Although embedded neoliberalism takes different forms, it is nonetheless defined by its commitment to ‘roll back’ the state in terms of its role as a social provider, as a mediator between capital and labour, and as an ameliorator of perceived market failure. Having said this, the British state, certainly if measured by taking government spending as a proportion of gross domestic product (GDP), has proved stubbornly resistant to retrenchment processes. Against this background, some on the right have periodically turned to social recapitalization and ways of developing greater civic engagement and voluntary effort in place of state provision. Such projects seemed to offer the promise of redefining the relationship between the individual and the state. Yet, while often seen as communitarian and thereby the antithesis of neoliberalism, such projects constitute a counterpart or corollary. Nonetheless, although the Conservative-led government in the UK has through the austerity measures pursued from 2010 onwards been able to ‘shrink’ the state (considered as a proportion of GDP), it has not had the capacity or commitment to bring about social recapitalization. Although some broader inclusion initiatives have been pursued, the ‘Big Society’ itself has made only a limited impact. The history of neoliberalism suggests that the shrinkage of the British state may therefore, as a consequence, be vulnerable to later ‘roll back’.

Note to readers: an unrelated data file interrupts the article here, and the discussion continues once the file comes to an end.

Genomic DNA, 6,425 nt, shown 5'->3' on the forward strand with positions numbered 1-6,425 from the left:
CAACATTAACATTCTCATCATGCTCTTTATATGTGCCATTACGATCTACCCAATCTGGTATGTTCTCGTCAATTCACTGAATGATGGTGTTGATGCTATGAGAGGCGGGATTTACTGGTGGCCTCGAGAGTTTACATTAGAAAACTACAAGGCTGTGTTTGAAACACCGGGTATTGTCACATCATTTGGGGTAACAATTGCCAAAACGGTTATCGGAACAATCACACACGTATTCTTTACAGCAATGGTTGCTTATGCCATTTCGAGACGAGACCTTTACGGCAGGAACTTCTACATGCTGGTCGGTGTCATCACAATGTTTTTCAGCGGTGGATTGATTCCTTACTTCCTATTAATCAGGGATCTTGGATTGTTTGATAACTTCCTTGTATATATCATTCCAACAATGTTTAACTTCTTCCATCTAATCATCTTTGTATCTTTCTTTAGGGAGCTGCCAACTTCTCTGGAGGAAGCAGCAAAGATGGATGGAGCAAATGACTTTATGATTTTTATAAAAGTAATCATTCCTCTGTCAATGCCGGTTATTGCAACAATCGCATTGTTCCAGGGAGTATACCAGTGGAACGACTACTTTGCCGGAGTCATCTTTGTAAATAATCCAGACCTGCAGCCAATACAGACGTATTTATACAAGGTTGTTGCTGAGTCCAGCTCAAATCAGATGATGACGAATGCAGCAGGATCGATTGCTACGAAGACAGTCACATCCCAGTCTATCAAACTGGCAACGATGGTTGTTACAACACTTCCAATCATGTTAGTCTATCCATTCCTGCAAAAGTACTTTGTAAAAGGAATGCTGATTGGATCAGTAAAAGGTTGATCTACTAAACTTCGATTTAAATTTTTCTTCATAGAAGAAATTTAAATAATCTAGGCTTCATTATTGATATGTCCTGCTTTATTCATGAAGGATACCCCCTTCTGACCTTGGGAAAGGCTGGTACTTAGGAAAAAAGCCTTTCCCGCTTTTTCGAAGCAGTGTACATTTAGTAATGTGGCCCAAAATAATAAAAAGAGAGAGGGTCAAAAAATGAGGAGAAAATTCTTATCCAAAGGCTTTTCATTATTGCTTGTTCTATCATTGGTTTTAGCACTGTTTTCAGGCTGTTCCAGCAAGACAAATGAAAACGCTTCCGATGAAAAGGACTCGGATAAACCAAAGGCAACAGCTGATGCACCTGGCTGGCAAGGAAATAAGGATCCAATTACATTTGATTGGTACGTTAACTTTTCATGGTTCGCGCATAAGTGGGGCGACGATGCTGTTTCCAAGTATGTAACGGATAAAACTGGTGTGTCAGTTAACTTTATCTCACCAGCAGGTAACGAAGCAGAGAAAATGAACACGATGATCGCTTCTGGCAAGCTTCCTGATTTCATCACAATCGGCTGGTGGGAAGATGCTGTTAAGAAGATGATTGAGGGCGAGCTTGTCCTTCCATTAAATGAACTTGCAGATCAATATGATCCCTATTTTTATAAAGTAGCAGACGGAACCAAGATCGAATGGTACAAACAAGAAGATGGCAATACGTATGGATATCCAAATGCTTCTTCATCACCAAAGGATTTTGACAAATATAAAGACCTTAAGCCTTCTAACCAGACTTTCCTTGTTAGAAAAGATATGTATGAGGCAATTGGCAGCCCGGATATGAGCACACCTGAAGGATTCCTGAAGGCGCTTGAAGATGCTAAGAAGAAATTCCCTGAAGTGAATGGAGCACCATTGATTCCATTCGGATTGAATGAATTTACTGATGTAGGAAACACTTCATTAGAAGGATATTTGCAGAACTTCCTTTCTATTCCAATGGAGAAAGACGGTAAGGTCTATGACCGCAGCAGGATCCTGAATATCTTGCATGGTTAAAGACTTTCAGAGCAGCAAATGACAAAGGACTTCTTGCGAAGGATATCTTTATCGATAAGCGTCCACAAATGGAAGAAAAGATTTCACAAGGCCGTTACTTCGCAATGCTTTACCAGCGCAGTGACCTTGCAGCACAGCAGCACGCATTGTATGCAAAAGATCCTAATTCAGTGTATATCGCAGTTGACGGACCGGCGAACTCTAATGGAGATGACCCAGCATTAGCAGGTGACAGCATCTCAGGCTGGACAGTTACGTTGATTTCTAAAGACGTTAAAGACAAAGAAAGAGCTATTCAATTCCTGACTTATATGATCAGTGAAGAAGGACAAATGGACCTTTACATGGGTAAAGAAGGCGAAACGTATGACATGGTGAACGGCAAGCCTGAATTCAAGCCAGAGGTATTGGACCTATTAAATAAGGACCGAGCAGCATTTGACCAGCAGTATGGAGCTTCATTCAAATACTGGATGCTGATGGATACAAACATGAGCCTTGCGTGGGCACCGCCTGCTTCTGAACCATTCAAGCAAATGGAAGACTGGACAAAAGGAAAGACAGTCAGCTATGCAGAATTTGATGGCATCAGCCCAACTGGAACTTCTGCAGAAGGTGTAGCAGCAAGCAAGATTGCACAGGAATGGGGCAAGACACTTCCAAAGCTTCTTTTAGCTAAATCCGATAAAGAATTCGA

|Journal||Global Discourse: An Interdisciplinary Journal of Current Affairs and Applied Contemporary Thought|
|Number of pages||18|
|Publication status||Published - 22 Aug 2014|
- Fiscal retrenchment
- Social capital
- Civic conservatism